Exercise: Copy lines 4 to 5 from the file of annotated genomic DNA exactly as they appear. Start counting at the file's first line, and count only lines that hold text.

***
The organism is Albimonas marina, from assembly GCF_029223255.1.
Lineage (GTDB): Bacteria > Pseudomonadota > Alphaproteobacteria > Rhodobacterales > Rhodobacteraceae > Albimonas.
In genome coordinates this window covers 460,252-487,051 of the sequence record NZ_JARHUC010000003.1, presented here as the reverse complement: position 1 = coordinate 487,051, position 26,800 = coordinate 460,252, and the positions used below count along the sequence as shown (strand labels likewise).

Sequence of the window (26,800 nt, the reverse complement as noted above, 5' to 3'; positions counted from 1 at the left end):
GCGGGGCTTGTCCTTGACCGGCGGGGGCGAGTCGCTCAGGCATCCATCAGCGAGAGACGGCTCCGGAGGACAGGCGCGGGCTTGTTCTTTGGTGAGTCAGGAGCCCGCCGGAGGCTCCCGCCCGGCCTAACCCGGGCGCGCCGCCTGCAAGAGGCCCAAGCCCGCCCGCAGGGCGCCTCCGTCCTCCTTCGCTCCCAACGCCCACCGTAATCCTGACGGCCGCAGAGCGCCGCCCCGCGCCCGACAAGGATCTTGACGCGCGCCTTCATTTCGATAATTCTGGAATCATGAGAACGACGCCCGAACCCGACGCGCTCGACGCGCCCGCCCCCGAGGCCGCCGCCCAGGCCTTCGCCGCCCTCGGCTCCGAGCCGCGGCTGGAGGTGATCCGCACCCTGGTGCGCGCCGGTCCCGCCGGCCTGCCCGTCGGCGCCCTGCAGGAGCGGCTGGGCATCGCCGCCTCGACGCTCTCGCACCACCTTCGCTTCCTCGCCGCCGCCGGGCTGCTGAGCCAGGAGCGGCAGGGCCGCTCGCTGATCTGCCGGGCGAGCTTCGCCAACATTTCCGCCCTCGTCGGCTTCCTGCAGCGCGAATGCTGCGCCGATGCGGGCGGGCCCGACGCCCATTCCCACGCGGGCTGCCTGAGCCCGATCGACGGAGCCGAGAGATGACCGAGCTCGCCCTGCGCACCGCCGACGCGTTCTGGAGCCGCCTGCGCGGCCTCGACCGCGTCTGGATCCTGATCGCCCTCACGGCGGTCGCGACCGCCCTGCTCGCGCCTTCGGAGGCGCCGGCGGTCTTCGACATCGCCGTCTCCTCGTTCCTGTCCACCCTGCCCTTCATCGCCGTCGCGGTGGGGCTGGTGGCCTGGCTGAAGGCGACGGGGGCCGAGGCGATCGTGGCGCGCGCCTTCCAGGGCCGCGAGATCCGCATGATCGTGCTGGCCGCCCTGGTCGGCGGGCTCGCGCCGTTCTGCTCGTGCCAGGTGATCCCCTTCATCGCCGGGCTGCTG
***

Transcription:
Sequence of the window (26,800 nt, the reverse complement as noted above, 5' to 3'; positions counted from 1 at the left end):
GCGGGGCTTGTCCTTGACCGGCGGGGGCGAGTCGCTCAGGCATCCATCAGCGAGAGACGGCTCCGGAGGACAGGCGCGGGCTTGTTCTTTGGTGAGTCAGGAGCCCGCCGGAGGCTCCCGCCCGGCCTAACCCGGGCGCGCCGCCTGCAAGAGGCCCAAGCCCGCCCGCAGGGCGCCTCCGTCCTCCTTCGCTCCCAACGCCCACCGTAATCCTGACGGCCGCAGAGCGCCGCCCCGCGCCCGACAAGGATCTTGACGCGCGCCTTCATTTCGATAATTCTGGAATCATGAGAACGACGCCCGAACCCGACGCGCTCGACGCGCCCGCCCCCGAGGCCGCCGCCCAGGCCTTCGCCGCCCTCGGCTCCGAGCCGCGGCTGGAGGTGATCCGCACCCTGGTGCGCGCCGGTCCCGCCGGCCTGCCCGTCGGCGCCCTGCAGGAGCGGCTGGGCATCGCCGCCTCGACGCTCTCGCACCACCTTCGCTTCCTCGCCGCCGCCGGGCTGCTGAGCCAGGAGCGGCAGGGCCGCTCGCTGATCTGCCGGGCGAGCTTCGCCAACATTTCCGCCCTCGTCGGCTTCCTGCAGCGCGAATGCTGCGCCGATGCGGGCGGGCCCGACGCCCATTCCCACGCGGGCTGCCTGAGCCCGATCGACGGAGCCGAGAGATGACCGAGCTCGCCCTGCGCACCGCCGACGCGTTCTGGAGCCGCCTGCGCGGCCTCGACCGCGTCTGGATCCTGATCGCCCTCACGGCGGTCGCGACCGCCCTGCTCGCGCCTTCGGAGGCGCCGGCGGTCTTCGACATCGCCGTCTCCTCGTTCCTGTCCACCCTGCCCTTCATCGCCGTCGCGGTGGGGCTGGTGGCCTGGCTGAAGGCGACGGGGGCCGAGGCGATCGTGGCGCGCGCCTTCCAGGGCCGCGAGATCCGCATGATCGTGCTGGCCGCCCTGGTCGGCGGGCTCGCGCCGTTCTGCTCGTGCCAGGTGATCCCCTTCATCGCCGGGCTGCTG